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Adverse Effects of Herbal Drugs, Volume One.
Edited by P.A.G.M. De Smet, K. Keller, R. Hansel, R. F. Chandler. 1992. New York Springer-Verlag. Softcover. 275 pp. $72.00. ISBN 0-38753100-9.

The title of this book will no doubt raise a few eyebrows among herbalists and create considerable interest among health professionals and research scientists. The authors constitute an international group of researchers intent on explaining potential adverse reactions associated with the ingestion of herbal remedies. But before herbal enthusiasts become paranoid and allege that a "hatchet job" is being done, they should note that in the preface on the very fast page the authors acknowledge the potential and actual therapeutic role of herbs in modern health care. The authors note, "The encouraging results with the herbal remedy feverfew as a lactic anti-migraine agent is a recent illustration that botanical medicine can still provide exciting therapeutic discoveries."

They go on to say that it is "not our intention to place botanical remedies indiscriminately in an unfavorable light. We do not seek to dam up the `green' wave that is sweeping over our society. We do consider it important, however, that this wave be appropriately channeled, and with this basic attitude we have assumed editorial responsibility. One of the current reasons cited for the current revival of natural medicines is a widespread fear of side effects of synthetic drugs. This fear is often associated with an intuitive feeling that naturalness is a guarantee of harmlesness. However, it is a serious error to assume that anything deriving from (sic) is necessarily beneficial and benign."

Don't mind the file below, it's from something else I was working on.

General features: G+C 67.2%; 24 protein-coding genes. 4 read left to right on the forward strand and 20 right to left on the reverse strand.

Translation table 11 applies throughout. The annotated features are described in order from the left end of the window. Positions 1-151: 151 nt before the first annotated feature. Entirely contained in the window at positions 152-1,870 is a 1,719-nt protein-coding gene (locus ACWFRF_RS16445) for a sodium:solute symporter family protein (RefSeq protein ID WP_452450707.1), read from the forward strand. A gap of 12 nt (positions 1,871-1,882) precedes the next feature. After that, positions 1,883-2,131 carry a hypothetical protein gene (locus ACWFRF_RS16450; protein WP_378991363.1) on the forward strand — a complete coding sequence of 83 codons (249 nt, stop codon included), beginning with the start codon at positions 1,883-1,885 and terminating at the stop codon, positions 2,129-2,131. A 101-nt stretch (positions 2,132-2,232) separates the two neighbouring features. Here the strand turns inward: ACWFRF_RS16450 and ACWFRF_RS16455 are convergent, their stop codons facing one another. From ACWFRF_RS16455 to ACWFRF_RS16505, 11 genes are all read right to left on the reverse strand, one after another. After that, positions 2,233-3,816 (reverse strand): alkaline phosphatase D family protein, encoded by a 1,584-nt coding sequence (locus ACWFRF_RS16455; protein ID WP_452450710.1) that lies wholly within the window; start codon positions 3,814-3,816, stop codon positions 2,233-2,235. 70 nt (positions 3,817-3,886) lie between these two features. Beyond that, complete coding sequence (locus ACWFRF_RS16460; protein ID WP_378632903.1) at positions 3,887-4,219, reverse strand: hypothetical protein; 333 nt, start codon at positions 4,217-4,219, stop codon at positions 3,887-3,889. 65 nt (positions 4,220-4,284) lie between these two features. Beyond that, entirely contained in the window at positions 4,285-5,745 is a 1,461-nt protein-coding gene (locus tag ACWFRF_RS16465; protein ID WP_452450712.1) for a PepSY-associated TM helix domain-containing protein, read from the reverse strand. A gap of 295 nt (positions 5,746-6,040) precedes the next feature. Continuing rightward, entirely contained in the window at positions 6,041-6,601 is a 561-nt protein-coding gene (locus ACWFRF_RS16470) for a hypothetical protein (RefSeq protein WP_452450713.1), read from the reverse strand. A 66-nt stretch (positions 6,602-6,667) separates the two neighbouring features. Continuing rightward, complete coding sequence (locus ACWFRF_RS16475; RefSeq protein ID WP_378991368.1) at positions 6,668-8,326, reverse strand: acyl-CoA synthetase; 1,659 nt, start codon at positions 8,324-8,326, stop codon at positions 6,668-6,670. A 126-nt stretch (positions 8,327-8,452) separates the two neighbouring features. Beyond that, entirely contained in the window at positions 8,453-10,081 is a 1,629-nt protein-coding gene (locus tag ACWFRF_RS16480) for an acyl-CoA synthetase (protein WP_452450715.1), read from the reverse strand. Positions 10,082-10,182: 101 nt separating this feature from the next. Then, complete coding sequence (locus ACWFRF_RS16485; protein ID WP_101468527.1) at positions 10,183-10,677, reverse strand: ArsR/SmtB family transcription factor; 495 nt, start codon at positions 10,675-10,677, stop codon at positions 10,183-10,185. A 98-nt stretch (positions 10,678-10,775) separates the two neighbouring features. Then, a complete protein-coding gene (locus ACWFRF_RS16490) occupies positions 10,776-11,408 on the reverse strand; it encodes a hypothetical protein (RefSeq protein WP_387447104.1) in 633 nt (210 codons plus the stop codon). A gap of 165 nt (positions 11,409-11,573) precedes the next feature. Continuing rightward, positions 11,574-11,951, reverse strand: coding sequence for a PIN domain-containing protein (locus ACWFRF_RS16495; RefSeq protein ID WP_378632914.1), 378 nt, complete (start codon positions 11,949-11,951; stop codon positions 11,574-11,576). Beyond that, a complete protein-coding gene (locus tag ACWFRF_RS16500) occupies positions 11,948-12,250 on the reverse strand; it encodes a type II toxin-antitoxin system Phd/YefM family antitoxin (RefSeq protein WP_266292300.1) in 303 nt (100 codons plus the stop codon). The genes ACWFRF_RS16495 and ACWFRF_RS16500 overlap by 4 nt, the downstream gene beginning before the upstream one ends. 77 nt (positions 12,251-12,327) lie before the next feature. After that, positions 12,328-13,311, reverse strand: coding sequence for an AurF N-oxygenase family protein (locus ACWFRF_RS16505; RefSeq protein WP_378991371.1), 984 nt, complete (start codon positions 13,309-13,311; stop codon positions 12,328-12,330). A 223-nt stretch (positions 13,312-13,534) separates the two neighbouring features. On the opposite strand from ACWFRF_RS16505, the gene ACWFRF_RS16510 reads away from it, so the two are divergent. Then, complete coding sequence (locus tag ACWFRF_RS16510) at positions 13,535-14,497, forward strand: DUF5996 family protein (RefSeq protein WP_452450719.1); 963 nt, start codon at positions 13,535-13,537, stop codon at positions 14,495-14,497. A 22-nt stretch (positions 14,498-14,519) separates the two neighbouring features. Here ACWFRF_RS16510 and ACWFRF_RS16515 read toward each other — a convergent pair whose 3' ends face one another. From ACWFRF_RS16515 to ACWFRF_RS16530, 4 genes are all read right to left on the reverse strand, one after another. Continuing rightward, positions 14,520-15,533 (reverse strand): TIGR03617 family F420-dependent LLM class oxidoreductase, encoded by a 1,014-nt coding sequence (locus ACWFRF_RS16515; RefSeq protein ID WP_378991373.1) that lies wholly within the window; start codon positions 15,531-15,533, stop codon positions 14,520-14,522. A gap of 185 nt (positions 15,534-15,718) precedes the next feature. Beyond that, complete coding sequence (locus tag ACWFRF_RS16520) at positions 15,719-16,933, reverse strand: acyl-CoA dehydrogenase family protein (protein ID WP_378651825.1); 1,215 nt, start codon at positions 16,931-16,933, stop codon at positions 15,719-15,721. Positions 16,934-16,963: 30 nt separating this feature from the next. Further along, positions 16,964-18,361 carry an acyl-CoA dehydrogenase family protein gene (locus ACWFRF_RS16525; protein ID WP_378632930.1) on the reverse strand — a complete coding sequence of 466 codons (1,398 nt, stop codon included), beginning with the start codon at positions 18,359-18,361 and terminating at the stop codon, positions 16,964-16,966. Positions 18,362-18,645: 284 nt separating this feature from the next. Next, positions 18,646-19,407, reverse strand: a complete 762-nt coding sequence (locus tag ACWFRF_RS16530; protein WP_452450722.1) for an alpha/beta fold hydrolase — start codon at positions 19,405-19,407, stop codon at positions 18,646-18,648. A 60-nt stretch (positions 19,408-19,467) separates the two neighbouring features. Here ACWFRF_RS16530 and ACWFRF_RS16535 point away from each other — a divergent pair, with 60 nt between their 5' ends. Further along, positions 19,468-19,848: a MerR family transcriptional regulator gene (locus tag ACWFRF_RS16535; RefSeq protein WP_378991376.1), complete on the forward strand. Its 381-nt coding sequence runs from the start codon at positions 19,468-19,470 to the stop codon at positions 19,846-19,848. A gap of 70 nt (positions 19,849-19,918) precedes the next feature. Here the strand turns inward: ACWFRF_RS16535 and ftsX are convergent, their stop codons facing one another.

A good portion of the book is dedicated to discussions regarding pyrrolizidine alkaloids (PA) in five different genera of plants, most notably in Symphytum species. Additionally, five chapters discuss sesquiterpene lactones found in arnica, chamomile, and feverfew. Other genera discussed in this work include garlic, eucalyptus, fennel, wintergreen, pennyroyal, alfalfa, peppermint, ginseng, and others.

The relatively high price tag for this work will no doubt inhibit its widespread sales. Nevertheless, this is an port, book on an important subject and as such should be included in the library of every responsible herbalist, medicinal plant researcher, herb company, and anyone else interested in the beneficial and sometimes potentially toxic properties of medicinal plants.

Article copyright American Botanical Council.